Eric Jacobson

Be A Manager Who Makes Decisions

In Company Culture, Effective Communications, General Leadership Skills, Leadership, Leadership Books, Leadership Education, Leadership Skills, Leadership Training, Making Decisions, Management on January 27, 2012 at 7:59 pm

A manager who can’t make a decision or who can’t make a timely decision will frustrate his/her employees. Equally bad, a lack of decision will impede the progress of the manager’s team.

Some managers make endless requests for data as a way to postpone their having to make a decision. Employees end up spinning in circles, slicing and dicing the information far beyond what is truly needed for the manager to make a decision.

Some managers are simply afraid to make a decision in fear of making a “wrong” decision. These managers don’t necessarily request needless data, but simply just never decide.

Successful managers gather the data from their employees, make any truly necessary follow-up requests (probing beyond what their employee may have researched/gathered on their own), and then make their decision…knowing that in virtually all cases most decisions are not black and white “right or “wrong,” but are the best decisions made at that time for the current circumstances.

Good managers know that most decisions can be tweaked along the way as their teams carry out their tasks impacted by the decision.

  1. INDECISIVENESS – (using a military-oriented parallel)

    “In case of doubt, ATTACK!!!”

    Instead of waiting to see what might develop, attack constantly, vigorously, and viciously. If you’re standing around trying to figure out what is happening or what the enemy is up to, you are making one hell of a good target out of yourself and your men. Never let up. Never stop. Always attack. “L’audace, l’audace, toujours l’audace.”*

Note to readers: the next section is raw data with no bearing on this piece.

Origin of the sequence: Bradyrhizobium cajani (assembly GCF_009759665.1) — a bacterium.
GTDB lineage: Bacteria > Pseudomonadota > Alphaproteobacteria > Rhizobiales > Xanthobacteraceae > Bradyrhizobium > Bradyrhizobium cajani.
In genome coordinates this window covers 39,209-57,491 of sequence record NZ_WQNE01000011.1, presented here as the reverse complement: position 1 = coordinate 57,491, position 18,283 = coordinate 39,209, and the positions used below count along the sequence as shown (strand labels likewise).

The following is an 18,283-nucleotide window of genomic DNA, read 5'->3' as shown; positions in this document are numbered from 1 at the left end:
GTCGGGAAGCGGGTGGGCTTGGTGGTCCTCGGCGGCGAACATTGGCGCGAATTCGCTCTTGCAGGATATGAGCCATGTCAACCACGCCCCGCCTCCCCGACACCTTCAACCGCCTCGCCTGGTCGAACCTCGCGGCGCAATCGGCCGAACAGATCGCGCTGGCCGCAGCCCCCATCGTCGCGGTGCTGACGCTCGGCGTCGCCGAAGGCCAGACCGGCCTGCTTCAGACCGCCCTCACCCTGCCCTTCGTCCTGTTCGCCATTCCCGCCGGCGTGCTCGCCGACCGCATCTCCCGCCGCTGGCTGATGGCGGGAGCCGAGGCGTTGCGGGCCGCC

Source – Province, Charles M. Patton’s One-minute Messages: Tactical Leadership Skills for Business Management. Novato, CA: Presidio, 1995. Page 46.

    * Translation is, “audacity, more audacity, and even more audacity.” Audacity, if you look in a thesaurus, also translates to boldness, daring, courage, bravery and nerve. So, when in a position of indecisiveness, “L’audace, l’audace, toujours l’audace.”

  2. TAKING ACTION and AVOIDING INACTION – (again, using a military-oriented parallel)

    “Lack of orders is no excuse for inaction.”

    It’s everyone’s job to strive unceasingly toward goals and objectives to ensure total victory. Don’t think that you’re finished just because you’ve reached one objective. Don’t wait for orders to continue the battle. While you’re working and fighting for the current objective, you must be planning for the next assault. History is full of tragic accounts of campaigns lost because leaders stopped on the wrong side of a river, because they didn’t have the initiative to exploit the advantage of a battle just won, and because they failed to obey the basic requirement to constantly be on the offensive. Patton said, “I assure all of my officers and soldiers that I have never and will never criticize them for having done too much. However, I shall certainly relieve them for doing nothing.” When orders fail to come, they must act on their own best judgement.

    Source – Province, Charles M. Patton’s One-minute Messages: Tactical Leadership Skills for Business Management. Novato, CA: Presidio, 1995. Page 55.

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